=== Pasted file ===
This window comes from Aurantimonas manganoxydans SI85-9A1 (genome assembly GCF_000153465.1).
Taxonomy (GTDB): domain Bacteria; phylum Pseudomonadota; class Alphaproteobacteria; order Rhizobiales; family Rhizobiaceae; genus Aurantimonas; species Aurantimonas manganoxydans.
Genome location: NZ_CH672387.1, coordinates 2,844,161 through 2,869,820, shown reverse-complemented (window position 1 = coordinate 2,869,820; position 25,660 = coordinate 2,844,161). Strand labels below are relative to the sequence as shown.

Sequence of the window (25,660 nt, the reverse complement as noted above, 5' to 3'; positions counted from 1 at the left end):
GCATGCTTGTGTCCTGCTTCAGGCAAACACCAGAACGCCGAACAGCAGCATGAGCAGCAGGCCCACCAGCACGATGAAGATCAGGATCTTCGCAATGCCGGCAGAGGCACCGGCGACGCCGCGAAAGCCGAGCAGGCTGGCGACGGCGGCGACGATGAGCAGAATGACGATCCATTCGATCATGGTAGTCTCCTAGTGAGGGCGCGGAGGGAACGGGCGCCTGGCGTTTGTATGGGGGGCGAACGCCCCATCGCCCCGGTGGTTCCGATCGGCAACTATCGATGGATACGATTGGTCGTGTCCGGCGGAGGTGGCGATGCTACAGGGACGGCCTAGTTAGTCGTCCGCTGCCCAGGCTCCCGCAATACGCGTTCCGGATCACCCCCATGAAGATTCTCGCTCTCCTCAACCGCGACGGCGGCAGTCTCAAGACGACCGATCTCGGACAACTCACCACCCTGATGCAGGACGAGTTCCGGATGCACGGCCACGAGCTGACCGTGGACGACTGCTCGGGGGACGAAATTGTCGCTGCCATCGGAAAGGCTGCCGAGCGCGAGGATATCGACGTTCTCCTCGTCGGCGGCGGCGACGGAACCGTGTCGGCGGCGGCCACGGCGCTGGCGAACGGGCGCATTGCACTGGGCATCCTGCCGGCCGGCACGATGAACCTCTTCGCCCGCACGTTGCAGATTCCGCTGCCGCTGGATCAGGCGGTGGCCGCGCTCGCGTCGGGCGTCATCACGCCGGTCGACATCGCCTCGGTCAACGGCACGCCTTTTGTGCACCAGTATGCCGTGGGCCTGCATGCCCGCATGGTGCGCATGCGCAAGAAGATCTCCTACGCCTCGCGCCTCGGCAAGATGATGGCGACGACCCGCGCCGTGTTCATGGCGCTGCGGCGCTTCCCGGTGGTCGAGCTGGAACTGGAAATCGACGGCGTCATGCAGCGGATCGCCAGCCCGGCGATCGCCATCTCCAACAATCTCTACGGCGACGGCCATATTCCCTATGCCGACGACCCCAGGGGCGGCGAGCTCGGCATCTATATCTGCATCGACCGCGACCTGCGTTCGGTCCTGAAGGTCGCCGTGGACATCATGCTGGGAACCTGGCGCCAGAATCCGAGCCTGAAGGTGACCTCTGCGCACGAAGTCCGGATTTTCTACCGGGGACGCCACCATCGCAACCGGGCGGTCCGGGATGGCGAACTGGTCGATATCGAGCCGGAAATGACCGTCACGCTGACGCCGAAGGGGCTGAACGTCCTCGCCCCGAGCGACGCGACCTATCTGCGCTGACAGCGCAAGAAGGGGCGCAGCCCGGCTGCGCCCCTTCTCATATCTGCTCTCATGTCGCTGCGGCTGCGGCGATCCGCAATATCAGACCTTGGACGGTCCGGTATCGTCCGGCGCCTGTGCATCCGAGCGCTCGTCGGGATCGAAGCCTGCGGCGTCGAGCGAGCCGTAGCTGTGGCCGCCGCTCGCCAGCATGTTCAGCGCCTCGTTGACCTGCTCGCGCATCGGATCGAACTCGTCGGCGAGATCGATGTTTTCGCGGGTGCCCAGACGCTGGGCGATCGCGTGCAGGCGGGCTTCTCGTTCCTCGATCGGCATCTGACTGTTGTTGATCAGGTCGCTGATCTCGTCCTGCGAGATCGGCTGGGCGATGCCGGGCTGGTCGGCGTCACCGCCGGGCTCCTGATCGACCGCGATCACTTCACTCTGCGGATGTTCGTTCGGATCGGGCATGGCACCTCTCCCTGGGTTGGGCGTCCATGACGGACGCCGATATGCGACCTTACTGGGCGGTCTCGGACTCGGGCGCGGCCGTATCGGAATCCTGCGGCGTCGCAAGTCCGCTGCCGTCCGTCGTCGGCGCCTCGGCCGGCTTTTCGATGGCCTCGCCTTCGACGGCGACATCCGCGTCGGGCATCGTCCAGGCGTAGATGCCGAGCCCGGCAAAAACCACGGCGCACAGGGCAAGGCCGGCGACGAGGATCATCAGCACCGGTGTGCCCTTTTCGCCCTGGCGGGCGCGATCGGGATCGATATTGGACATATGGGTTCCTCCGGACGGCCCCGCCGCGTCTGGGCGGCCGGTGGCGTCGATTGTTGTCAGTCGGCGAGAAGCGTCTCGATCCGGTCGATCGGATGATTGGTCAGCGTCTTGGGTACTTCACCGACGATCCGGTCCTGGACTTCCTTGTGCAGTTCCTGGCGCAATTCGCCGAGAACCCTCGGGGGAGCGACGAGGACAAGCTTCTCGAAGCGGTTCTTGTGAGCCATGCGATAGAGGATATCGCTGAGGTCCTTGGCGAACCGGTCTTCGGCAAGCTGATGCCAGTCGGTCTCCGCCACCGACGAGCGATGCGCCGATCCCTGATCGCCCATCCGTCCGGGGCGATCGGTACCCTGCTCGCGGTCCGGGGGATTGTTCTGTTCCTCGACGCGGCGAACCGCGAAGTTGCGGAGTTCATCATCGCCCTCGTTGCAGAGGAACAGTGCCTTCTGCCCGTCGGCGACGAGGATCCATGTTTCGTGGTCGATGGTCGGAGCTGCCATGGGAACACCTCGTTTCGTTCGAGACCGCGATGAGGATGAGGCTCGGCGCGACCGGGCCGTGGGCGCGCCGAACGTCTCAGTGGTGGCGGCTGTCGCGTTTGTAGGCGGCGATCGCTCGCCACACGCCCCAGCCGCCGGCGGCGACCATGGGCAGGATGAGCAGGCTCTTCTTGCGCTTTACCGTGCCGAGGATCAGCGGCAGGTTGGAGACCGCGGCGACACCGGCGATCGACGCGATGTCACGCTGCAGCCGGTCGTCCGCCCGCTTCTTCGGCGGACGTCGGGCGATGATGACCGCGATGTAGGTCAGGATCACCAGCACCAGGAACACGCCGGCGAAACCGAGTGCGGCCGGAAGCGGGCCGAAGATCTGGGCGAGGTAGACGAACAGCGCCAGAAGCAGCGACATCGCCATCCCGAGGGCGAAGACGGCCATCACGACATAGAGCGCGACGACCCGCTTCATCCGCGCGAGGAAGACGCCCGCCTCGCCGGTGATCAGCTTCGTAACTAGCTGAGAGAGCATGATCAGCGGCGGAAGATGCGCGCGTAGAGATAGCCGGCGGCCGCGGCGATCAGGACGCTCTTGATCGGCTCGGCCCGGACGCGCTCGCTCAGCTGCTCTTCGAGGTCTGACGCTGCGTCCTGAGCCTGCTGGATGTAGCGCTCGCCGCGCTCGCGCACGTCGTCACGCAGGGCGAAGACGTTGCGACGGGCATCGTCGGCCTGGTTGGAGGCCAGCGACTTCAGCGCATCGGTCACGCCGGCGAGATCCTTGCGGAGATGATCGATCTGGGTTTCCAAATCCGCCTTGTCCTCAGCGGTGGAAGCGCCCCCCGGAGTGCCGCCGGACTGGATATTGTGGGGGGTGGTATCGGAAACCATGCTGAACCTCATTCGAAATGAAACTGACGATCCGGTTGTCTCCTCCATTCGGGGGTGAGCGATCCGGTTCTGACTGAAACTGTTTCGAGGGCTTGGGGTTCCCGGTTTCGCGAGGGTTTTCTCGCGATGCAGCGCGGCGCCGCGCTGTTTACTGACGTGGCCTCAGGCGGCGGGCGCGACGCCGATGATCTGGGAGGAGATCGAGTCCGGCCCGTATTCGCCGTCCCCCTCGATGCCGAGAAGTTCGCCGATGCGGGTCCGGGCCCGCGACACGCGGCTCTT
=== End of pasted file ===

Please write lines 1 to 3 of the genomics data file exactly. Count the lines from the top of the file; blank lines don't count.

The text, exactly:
This window comes from Aurantimonas manganoxydans SI85-9A1 (genome assembly GCF_000153465.1).
Taxonomy (GTDB): domain Bacteria; phylum Pseudomonadota; class Alphaproteobacteria; order Rhizobiales; family Rhizobiaceae; genus Aurantimonas; species Aurantimonas manganoxydans.
Genome location: NZ_CH672387.1, coordinates 2,844,161 through 2,869,820, shown reverse-complemented (window position 1 = coordinate 2,869,820; position 25,660 = coordinate 2,844,161). Strand labels below are relative to the sequence as shown.